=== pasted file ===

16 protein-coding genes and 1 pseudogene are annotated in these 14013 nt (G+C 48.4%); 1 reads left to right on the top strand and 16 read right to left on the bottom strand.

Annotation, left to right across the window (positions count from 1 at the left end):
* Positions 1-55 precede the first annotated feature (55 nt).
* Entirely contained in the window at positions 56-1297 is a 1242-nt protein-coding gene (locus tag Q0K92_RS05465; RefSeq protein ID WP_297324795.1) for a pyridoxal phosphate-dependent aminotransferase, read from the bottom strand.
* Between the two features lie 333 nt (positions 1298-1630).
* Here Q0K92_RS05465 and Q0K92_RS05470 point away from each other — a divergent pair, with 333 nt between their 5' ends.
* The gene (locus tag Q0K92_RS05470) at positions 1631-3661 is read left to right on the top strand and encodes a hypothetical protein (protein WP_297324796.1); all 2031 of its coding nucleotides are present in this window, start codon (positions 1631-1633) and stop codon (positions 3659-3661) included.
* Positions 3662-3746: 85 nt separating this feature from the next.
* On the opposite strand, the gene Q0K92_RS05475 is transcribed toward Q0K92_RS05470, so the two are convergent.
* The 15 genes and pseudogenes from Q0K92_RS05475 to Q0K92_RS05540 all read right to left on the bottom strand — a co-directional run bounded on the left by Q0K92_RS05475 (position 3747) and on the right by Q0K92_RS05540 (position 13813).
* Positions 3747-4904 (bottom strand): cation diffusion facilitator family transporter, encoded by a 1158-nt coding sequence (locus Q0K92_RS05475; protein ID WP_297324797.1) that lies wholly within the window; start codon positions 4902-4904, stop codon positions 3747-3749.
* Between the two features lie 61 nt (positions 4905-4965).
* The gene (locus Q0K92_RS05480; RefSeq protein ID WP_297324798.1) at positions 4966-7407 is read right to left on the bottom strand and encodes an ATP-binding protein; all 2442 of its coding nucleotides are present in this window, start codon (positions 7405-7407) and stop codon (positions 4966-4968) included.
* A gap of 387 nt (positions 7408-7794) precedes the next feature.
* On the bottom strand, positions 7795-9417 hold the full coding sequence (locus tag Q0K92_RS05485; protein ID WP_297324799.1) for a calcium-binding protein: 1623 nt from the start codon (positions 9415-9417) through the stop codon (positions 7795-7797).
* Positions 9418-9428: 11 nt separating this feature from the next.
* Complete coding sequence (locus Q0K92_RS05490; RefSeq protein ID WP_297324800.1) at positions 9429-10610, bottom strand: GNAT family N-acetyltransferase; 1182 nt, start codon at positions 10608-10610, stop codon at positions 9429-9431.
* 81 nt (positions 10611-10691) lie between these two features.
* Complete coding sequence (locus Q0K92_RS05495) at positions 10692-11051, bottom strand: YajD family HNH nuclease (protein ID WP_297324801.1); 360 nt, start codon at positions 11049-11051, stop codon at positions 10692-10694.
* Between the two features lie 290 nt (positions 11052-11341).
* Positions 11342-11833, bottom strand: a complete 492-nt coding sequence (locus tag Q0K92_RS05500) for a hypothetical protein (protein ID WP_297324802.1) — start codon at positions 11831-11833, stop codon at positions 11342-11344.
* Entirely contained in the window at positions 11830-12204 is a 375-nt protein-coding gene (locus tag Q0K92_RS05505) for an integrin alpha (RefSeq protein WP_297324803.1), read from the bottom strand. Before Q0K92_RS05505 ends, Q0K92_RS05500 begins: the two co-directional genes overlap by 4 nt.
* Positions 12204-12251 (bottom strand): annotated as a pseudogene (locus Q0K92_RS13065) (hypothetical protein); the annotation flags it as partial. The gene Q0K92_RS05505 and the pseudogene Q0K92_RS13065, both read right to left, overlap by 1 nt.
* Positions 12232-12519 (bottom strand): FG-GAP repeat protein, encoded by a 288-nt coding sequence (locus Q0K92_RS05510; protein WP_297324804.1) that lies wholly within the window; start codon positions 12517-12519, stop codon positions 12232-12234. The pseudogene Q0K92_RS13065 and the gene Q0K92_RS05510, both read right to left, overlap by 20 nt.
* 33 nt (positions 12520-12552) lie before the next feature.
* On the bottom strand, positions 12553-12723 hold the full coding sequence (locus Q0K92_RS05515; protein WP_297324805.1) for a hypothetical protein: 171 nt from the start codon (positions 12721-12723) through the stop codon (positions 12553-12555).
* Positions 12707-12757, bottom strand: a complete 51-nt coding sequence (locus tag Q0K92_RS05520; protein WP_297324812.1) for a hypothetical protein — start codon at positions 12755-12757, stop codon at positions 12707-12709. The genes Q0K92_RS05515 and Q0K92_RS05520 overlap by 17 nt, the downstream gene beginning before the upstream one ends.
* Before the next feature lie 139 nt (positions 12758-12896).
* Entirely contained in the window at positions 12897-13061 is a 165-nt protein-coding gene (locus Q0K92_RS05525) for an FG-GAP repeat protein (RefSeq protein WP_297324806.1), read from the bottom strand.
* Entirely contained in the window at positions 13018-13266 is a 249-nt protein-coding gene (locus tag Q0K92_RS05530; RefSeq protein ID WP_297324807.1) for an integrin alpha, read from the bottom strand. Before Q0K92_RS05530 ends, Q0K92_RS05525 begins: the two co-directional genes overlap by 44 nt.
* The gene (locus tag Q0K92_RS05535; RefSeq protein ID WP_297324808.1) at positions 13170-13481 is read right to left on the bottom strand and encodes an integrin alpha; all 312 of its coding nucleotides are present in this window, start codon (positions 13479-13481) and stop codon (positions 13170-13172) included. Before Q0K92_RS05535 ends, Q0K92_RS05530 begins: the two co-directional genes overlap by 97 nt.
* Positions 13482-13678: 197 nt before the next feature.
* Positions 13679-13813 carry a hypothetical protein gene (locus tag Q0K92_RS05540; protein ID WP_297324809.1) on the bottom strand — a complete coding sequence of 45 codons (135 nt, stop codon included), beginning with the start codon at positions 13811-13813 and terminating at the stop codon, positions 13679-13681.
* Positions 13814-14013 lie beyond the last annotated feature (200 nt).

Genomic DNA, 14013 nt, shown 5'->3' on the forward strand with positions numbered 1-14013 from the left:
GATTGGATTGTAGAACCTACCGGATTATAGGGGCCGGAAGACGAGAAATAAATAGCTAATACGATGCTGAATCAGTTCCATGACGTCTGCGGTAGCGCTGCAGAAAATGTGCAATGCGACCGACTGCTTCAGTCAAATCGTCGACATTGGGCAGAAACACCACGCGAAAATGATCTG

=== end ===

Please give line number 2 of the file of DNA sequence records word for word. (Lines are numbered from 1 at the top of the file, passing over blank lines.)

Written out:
Annotation, left to right across the window (positions count from 1 at the left end):